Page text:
'Who else, but a writer, is really able to interrogate the work of other writers?
'From Christina Stead, Les Murray and Patrick White to Proust, Shakespeare and Charlotte Bronte, David Malouf reads and examines the work of writers who have challenged, inspired and entertained us for generations. He also explores his own work and the life of the writer, where the ever-present danger is spending too much time talking about writing and not enough doing it.
'These alternative views of some of our best-loved writers and readers will send us scurrying back to read Jane Eyre, Kipling and of course, David Malouf.' (Publication summary)
''I grew up on the world's largest island.'
'This apparently simple fact is the starting point for Tim Winton's beautiful, evocative and sometimes provocative memoir of how this unique landscape has shaped him and his writing.
'For over thirty years, Winton has written novels in which the natural world is as much a living presence as any character. What is true of his work is also true of his life: from boyhood, his relationship with the world around him – rockpools, seacaves, scrub and swamp – was as vital as any other connection. Camping in hidden inlets of the south-east, walking in the high rocky desert fringe, diving at Ningaloo Reef, bobbing in the sea between sets, Winton has felt the place seep into him, with its rhythms, its dangers, its strange sustenance, and learned to see landscape as a living process.
'Island Home is the story of how that relationship with the Australian landscape came to be, and how it has determined his ideas, his writing and his life. It is also a passionate exhortation for all of us to feel the ground beneath our feet. Much more powerfully than a political idea, or an economy, Australia is a physical entity. Where we are defines who we are, in ways we too often forget to our detriment, and the country's.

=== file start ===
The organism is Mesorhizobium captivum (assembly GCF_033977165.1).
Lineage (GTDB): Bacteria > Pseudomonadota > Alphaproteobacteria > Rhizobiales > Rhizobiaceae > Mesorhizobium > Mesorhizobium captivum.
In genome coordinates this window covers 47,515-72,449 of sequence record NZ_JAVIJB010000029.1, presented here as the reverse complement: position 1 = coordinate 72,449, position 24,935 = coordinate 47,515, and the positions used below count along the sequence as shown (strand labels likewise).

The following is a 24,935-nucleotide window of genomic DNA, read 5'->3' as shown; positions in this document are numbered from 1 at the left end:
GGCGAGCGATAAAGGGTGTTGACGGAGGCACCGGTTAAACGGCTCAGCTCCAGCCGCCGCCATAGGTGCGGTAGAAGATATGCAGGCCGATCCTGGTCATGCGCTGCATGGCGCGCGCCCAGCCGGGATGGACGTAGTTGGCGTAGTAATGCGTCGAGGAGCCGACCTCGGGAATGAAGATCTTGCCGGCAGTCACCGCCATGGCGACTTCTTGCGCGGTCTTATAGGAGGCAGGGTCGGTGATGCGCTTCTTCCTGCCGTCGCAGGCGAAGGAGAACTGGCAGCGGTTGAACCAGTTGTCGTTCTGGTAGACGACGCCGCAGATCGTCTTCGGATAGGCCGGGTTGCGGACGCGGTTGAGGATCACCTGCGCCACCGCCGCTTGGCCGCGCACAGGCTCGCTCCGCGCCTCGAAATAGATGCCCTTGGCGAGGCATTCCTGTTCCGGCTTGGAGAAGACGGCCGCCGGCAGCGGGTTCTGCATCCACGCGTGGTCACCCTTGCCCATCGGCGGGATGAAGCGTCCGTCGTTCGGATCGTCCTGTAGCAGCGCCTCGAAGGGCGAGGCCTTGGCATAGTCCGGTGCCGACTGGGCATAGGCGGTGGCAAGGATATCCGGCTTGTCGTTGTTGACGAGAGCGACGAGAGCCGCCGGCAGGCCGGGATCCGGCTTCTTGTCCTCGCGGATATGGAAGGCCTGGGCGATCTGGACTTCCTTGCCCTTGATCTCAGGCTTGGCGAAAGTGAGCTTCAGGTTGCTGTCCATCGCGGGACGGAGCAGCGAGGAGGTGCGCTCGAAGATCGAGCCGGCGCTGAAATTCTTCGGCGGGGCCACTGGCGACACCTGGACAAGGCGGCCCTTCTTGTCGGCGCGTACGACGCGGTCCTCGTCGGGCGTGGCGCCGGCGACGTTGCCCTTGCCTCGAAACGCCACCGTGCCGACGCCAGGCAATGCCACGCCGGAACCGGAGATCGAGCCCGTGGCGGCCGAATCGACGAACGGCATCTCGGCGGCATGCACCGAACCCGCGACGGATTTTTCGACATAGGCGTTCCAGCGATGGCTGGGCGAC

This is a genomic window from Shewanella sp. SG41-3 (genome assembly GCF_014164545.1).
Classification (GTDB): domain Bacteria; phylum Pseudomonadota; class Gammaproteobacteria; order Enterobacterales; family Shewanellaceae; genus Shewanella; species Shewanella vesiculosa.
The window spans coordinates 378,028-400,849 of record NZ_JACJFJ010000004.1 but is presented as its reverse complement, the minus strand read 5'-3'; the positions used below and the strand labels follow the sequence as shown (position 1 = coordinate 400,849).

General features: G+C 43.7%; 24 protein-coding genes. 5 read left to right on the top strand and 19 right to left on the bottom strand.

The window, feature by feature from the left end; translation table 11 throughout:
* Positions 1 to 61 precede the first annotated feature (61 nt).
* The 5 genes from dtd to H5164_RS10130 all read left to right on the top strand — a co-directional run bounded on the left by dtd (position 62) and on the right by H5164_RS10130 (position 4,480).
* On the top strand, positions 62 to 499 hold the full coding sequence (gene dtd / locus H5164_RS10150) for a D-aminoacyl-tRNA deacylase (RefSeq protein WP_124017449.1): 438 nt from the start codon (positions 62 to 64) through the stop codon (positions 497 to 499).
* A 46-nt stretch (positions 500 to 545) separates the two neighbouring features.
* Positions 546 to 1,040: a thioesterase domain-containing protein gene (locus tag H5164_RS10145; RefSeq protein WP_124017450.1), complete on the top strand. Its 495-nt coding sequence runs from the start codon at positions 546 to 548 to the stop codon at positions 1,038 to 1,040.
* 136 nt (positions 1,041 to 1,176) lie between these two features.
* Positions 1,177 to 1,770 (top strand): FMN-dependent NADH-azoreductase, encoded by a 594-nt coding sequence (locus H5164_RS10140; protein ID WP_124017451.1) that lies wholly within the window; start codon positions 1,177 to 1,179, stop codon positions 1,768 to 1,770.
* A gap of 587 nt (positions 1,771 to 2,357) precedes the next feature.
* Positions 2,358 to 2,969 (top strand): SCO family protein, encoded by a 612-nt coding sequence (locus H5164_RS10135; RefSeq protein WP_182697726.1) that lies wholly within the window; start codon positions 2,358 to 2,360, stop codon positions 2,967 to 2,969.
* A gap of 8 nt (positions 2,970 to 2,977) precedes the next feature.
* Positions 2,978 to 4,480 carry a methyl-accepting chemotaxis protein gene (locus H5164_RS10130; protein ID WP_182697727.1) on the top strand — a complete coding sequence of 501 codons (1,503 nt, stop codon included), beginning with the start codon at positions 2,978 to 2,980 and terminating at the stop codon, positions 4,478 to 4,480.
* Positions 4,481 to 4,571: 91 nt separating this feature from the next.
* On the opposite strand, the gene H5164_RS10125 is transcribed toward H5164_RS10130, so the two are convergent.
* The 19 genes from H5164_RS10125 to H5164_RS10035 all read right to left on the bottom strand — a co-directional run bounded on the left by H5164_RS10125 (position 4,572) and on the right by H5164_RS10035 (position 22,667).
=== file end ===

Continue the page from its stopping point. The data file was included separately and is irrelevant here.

'Wise, rhapsodic, exalted – Island Home is not just a brilliant, moving insight into the life and art of one of our finest writers, but a compelling investigation into the way our country makes us who we are.' (Publication summary)
'It’s the Great Depression. Six-year-old PS is an orphan. He lives in Sydney with his Aunt Lila. But all that is about to change. Now his Aunt Vanessa has decided to take proper care of him.
'Careful, He Might Hear You is one of the most extraordinary portraits of childhood in Australian fiction.' (Publication summary : Text Classics)
'In the magnificent opening story, "Love and Honor and Pity and Pride and Compassion and Sacrifice," a young writer is urged by his friends to mine his father's experiences in Vietnam - and what seems at first a satire on turning one's life into literary commerce becomes a transcendent exploration of homeland, and the ties between father and son. "Cartagena" provides a visceral glimpse of life in Colombia as it enters the mind of a fourteen-year-old hit man facing the ultimate test. In "Meeting Elise" an ageing New York painter mourns his body's decline as he prepares to meet his daughter on the eve of her Carnegie Hall debut. And with graceful symmetry, the final, title story returns to Vietnam, to a fishing trawler crowded with refugees where a young woman's bond with a mother and her small son forces both women to a shattering decision.' (From the author's website.)
'On a radiant day in Sydney, four adults converge on Circular Quay, site of the iconic Opera House and the Sydney Harbour Bridge. Crowds of tourists mix with the locals, enjoying the glorious surroundings and the play of light on water.
'But each of the four carries a complicated history from elsewhere; each is haunted by past intimacies, secrets and guilt: Ellie is preoccupied by her sexual experiences as a girl, James by a tragedy for which he feels responsible, Catherine by the loss of her beloved brother in Dublin and Pei Xing by her imprisonment during China's Cultural Revolution.
'Told over the course of a single Saturday, Five Bells describes four lives which chime and resonate, sharing mysterious patterns and symbols. But it is a fifth person, a child, whose presence at the Quay haunts the day and who will overshadow everything that unfolds. By night-time, when Sydney is drenched in a rainstorm, each life has been transformed.' (From the publisher's website.)
This course introduces students to the study of literary texts, mainly chosen from the twentieth century to the present. It shows how genre and tradition influence creative literary production, focussing on poetry, narrative fiction and literary non-fiction. Students will become skilled readers, who have an understanding of the way texts work, and how social and cultural contexts shape responses to literature.
William Faulkner - Banquet Speech
T. S. Eliot - The Wasteland